Did you know? Ginger is one of nature’s unsolved mysteries. Unlike nearly all other plants species, which appear in the wild, ginger is 100% cultivated on farms. Its country of origin cannot be verified (although the biological variability of ginger plants in Southeast Asia makes that its likely home).

Botanical name: Echinacea purpurea and Echinacea angustifolia

Native origin: North America

Part used: Flower, leaves, and root
Echinacea, or purple coneflower, is a drought-tolerant perennial herb that grows a 2 to 5 foot stem, topped with a single daisy-like purple flower. The center of the flower is large, spiny, cone-shaped, giving echinacea its distinctive look. This look helped earn echinacea its name, derived from the Greek word ekhinos, meaning spiny, prickly, hedgehog or sea urchin.

Garlic:[i] (will soon have its own thread)[/i] I’ll let you know, however it’s grown everywhere in the USA, as well as imported. I’ll tackle Honey, Goldenseal, Clove, and Oregano in my other series. And yes, we have them here too! Ginger is largely imported from India as well as cloves. Orégano from Chile & Peru. Poland, Sweden and China also import some of the herbs or foods that ae natural antibodies ...we’re not alone!

Check out this website:
another good source is:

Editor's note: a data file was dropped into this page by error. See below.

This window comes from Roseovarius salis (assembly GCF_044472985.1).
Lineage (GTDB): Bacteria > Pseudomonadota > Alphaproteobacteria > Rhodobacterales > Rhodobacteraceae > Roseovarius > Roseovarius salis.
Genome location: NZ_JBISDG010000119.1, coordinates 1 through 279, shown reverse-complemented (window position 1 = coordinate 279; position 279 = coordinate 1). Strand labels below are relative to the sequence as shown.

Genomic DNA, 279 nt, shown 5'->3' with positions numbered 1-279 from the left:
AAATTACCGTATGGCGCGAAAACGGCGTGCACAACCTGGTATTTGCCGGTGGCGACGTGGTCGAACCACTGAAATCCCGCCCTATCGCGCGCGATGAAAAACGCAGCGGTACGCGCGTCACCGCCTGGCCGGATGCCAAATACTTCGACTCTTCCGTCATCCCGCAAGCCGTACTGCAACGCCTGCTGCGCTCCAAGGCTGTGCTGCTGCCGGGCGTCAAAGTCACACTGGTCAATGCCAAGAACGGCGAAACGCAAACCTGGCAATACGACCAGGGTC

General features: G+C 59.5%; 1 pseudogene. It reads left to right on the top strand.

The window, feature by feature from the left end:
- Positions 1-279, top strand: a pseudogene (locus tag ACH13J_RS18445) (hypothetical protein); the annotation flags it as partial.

hedy mmm
Have a blessed weekend!Dancing

Oscar D. Grouch
Posted: Saturday, January 4, 2020 10:26:56 PM

Rank: Advanced Member

Joined: 6/26/2014
Posts: 918
Neurons: 1,319,235
Oregano oil is actually not an antibiotic. It's a bateriostatic. That is, it inhibits the growth of bacteria but does not kill them. This encourages the survival of the more virulent bacterial strains over the weaker strains. Once you stop taking the oregano oil the infection can come back worse than before. If you have an obvious infection, then get some pharmaceutical antibiotics and take some probiotics separated by a couple of hours. The probiotics help prevent the development of C. diff. infections.
Users browsing this topic

Forum Jump
You cannot post new topics in this forum.
You cannot reply to topics in this forum.
You cannot delete your posts in this forum.
You cannot edit your posts in this forum.
You cannot create polls in this forum.
You cannot vote in polls in this forum.